Whitework embroidered alphabet: letter I

A whitework alphabet: letter I (hand embroidered by Mary Addison)

There will be no coasting gently through the last 2 months of 2019. A general election has been announced for December 12th and now the next 6 weeks promise to be  even more tumultuous and disruptive than the run up to the Christian festival we shall try hard not to name usually turns out to  be –  especially if you have two or more of the following – small children, an extended family, a job, a tendency towards Seasonal Affective Disorder (SAD), uncomfortable winter shoes, an insubstantial winter coat and a cat who has decided not to leave the house until spring. (Strike that last one. Deciding not to leave the house is very helpful as we can go away and the cat sitter won’t have to worry about letting her in and out.) I only mention this as from now on I shall be zig zagging up and down to London more than usual to support the political journalists in their domestic needs – hence, embroidery as well as blog posts will probably become a bit more erratic.

Whitework Dragonfly (hand embroidered by Mary Addison)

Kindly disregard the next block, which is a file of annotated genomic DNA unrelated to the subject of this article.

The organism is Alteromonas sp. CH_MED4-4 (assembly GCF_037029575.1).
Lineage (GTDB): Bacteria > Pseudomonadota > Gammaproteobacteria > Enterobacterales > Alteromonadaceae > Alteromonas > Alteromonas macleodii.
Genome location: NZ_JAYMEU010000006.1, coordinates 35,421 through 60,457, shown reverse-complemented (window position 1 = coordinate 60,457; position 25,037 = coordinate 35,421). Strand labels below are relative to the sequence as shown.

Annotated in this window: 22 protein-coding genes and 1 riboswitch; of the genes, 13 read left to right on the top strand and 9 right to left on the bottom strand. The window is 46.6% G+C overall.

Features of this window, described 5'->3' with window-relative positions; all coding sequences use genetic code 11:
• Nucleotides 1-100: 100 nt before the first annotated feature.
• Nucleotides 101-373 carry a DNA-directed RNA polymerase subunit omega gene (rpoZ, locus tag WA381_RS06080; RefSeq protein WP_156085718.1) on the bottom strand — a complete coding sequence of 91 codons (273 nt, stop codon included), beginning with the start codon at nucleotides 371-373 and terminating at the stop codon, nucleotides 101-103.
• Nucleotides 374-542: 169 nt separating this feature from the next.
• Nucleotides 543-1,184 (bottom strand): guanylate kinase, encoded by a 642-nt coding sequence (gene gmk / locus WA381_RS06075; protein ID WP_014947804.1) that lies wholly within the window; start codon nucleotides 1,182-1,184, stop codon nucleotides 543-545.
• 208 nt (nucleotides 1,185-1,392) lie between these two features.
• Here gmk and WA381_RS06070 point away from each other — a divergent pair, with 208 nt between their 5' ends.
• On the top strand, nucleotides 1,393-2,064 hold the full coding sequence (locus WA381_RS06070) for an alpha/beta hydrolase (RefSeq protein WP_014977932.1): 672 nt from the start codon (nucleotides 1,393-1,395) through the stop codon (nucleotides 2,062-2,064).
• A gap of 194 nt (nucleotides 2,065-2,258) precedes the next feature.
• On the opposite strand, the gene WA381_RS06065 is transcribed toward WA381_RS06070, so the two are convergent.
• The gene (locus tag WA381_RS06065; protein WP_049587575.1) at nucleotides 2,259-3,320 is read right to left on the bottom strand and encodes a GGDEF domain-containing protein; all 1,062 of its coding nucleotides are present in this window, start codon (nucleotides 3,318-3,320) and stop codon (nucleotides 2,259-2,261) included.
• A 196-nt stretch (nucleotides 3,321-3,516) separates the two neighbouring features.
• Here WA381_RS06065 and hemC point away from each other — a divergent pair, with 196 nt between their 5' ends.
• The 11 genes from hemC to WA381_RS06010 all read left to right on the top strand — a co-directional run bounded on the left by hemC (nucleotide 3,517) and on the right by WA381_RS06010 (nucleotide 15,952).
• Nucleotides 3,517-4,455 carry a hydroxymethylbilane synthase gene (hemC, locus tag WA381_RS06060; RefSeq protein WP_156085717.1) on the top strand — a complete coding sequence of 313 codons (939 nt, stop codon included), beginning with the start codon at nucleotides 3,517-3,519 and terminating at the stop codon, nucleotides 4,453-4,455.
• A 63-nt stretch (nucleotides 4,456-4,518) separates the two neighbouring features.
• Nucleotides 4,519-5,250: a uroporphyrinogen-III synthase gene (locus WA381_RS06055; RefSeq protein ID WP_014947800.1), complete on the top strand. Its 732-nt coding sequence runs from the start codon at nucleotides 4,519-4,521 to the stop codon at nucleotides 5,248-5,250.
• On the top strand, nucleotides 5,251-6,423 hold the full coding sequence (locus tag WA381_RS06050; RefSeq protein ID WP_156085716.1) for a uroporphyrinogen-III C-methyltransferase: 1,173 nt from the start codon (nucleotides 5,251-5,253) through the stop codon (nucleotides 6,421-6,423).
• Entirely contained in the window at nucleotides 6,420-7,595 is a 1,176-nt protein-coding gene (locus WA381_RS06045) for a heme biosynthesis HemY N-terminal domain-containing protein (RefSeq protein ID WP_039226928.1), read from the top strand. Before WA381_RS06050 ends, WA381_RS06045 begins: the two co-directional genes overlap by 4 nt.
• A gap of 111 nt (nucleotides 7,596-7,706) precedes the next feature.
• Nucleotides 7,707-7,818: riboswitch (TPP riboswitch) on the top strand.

And aren’t I glad it’s Great Western Trains to and from Cheltenham. On Tuesday I went to Euston to meet daughter No 3 and her two little charges off the Virgin train from Chester. With a big suitcase, a large backpack and a car seat, getting off a train and maintaining control of the 2 year old was always going to be a real challenge – one not helped by the train being delayed by about 40 minutes due not only to a signalling failure but also, apparently, cows on the line near Rugby! Many Virgin trains were cancelled or delayed and the concourse was as packed at Nottingham Forest’s Trent End used to be on a match day in its heyday (no seating and few rails to lean on). I gather this is not unusual for Virgin. And Euston Station is not the loveliest of places at the best of times. Paddington and GWR, I salute you for making my journeys to and from London so pain free and even enjoyable – would I be willing to come down to help so much if journeys were regularly disrupted…